Shelter Volunteer Gives Dogs Second Chance at Life
Meet Daily Point of Light Award honoree Savannah Loehr. Read her story and nominate an outstanding volunteer or family as a Daily Point of Light.
As a child, Savannah Loehr started volunteering at Posey County Pound Puppies in Posey County, Indiana with her grandmother. The now 19-year-old student has continued to support the animal shelter in an effort to give all stray dogs a new home and a second chance at life.
A self-proclaimed nurturer, the New Harmony, Indiana resident says she’s interacted with hundreds of dogs throughout her service, initially walking and feeding the dogs, then as she got older, graduating to organizing and hosting events to fundraise for PC Pound Puppies.
Savannah’s service at the shelter is one part of a variety of volunteer work that the teen has committed to as she works to better her community.
What inspires you to volunteer?
I’m a nurturer and I’m very empathetic. I’m able to relate to people and animals. I know a lot of people in my community, and I know I am helping others through my volunteerism.
Describe your role with Posey County Pound Puppies.
Initially, I would walk the shelter dogs a few days a week, feed and play with them. Now, I help at PC Pound Puppies fundraisers and benefits. I support their events by helping to organize the craft show, selling raffle tickets and soliciting donations from local businesses.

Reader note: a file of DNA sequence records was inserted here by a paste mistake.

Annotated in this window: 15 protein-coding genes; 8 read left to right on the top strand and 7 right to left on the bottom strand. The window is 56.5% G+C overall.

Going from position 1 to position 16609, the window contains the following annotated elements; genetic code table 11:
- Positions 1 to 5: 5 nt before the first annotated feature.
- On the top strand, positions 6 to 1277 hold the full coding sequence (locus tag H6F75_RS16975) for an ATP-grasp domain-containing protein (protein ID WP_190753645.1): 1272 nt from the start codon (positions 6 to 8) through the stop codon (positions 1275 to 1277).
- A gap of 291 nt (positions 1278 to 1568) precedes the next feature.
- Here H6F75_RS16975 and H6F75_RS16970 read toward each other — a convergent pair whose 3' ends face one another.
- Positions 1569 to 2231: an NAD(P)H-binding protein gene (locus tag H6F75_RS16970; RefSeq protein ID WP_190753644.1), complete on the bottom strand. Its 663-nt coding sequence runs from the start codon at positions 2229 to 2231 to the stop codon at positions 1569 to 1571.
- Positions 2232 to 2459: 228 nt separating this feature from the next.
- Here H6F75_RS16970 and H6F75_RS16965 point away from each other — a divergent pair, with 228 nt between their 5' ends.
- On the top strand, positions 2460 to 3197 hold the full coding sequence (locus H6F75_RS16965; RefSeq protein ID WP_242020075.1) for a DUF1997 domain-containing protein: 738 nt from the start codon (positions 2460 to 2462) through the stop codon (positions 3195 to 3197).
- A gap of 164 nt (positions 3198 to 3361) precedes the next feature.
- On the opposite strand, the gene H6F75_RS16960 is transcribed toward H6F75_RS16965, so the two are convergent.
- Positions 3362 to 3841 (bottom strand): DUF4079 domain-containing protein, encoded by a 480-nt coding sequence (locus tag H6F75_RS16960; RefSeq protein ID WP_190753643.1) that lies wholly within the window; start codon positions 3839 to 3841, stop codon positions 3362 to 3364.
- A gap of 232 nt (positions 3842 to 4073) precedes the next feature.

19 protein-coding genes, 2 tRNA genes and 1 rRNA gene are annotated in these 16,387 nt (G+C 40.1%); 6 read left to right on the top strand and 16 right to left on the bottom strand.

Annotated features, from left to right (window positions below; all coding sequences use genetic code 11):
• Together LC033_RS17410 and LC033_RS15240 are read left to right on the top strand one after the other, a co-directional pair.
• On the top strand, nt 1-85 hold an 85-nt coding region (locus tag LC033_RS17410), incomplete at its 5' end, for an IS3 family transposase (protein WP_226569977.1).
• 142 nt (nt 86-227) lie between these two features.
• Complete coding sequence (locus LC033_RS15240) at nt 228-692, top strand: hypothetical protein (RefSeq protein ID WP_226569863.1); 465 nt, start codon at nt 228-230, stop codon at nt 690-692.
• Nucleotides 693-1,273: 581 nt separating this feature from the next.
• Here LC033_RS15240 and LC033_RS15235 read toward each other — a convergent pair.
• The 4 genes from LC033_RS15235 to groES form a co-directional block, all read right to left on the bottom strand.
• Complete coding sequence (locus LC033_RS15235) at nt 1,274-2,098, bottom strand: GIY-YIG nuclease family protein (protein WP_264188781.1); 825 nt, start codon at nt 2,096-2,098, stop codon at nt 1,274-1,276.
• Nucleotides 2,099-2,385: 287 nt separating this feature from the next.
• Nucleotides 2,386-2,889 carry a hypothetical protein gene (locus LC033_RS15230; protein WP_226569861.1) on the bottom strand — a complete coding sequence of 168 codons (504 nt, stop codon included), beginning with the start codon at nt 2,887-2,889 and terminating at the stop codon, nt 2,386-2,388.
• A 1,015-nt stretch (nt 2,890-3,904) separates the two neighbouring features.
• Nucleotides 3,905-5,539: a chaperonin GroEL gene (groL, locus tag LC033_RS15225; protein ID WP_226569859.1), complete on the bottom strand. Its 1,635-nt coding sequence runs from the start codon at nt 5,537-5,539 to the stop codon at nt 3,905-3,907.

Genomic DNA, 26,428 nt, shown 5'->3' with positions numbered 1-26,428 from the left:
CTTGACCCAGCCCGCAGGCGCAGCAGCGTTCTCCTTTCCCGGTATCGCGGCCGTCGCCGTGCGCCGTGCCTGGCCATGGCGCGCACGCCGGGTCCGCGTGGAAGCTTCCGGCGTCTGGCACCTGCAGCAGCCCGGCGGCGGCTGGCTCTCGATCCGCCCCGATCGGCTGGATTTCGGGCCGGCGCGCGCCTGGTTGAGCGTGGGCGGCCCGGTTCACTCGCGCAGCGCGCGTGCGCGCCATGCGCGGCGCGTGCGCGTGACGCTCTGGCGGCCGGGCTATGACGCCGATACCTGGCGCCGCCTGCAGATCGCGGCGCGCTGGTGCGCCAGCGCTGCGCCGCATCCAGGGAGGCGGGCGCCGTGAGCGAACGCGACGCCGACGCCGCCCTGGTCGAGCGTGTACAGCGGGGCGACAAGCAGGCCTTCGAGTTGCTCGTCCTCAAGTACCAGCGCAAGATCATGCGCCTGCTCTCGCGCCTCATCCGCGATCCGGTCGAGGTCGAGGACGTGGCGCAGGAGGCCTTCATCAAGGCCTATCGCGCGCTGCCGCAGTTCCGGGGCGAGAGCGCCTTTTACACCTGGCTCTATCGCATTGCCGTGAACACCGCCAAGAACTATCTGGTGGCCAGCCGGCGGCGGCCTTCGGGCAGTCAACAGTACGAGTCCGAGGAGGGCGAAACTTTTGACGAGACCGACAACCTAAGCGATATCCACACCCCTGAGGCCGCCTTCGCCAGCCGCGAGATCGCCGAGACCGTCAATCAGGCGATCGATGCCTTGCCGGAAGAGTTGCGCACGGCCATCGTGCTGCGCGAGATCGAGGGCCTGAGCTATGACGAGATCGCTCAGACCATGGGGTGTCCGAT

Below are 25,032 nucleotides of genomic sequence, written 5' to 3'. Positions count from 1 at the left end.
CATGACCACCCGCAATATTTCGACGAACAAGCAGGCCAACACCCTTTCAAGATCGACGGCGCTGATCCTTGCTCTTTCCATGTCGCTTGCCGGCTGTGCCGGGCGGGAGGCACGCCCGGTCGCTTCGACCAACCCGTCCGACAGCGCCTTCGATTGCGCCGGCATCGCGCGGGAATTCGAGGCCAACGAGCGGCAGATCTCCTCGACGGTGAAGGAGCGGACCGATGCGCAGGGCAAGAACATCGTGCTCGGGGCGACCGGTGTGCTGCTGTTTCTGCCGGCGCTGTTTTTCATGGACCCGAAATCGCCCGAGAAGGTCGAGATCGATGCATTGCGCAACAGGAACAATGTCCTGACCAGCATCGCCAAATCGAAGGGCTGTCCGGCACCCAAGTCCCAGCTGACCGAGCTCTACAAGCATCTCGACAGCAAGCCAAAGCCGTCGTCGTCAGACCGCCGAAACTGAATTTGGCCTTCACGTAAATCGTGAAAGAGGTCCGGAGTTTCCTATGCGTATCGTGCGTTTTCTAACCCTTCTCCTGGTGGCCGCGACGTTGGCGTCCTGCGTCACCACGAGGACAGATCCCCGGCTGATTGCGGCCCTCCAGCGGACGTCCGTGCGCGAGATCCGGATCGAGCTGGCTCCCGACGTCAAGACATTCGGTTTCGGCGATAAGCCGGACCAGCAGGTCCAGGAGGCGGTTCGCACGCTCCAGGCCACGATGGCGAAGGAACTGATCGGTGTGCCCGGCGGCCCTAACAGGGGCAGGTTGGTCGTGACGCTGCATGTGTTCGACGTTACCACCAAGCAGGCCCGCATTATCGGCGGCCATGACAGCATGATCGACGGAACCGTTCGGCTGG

Share one personal story with me from your volunteerism.
We had this one little dog, a pug, at the shelter because he’d been rescued from an abandoned home. Many animals had been left behind in a home, locked up in the basement, and shelter staff including my biological father, Waylon, went to rescue the dogs. We named the dog “Waylon” because of that, and we still get updates about the dog from his new family. He’s doing fantastic now, he’s completely playful and you wouldn’t know what he’d been through in the past.
Your volunteerism isn’t limited to service at the shelter. Explain.
I once adopted a family for Christmas so they had presents under the tree, and have also gathered food items for families at Thanksgiving. I have volunteered to raise awareness about child abuse prevention, help connect underprivileged children with law enforcement through Shop with a Cop and more. I’ve fundraised for the Special Olympics, and helped to organize a hygiene drive for the community.
What’s been the most rewarding part of your service?
Seeing the expression on these animals faces once we’ve rescued them is rewarding to me. These dogs will come in to the shelter torn to pieces from dog fighting, or their owners have abused them, or they’ve been thrown out in the streets and there’s nowhere for them to go. Interacting with these dogs, seeing them receive treatment and progress back to their normal selves is a reward in itself to me.
What have you learned through your experiences as a volunteer?
I’ve learned that some individuals haven’t experienced the privilege that I have, and by working and volunteering, you understand what is going on in your community and how you can help. Service has made me more aware of changes that need to happen in my community, and the need to be more involved.
When you’re not in school or volunteering, how do you spend your free time?
I’m involved with numerous clubs at my school, including Key Club, which encourages students to be involved in their community through service, and SADD, which stands for “students against destructive decisions.”
How can readers help?
Please visit the Posey County Pound Puppies website for more information about how you can help.
Do you want to make a difference in your community like Savannah Loehr? Find local volunteer opportunities.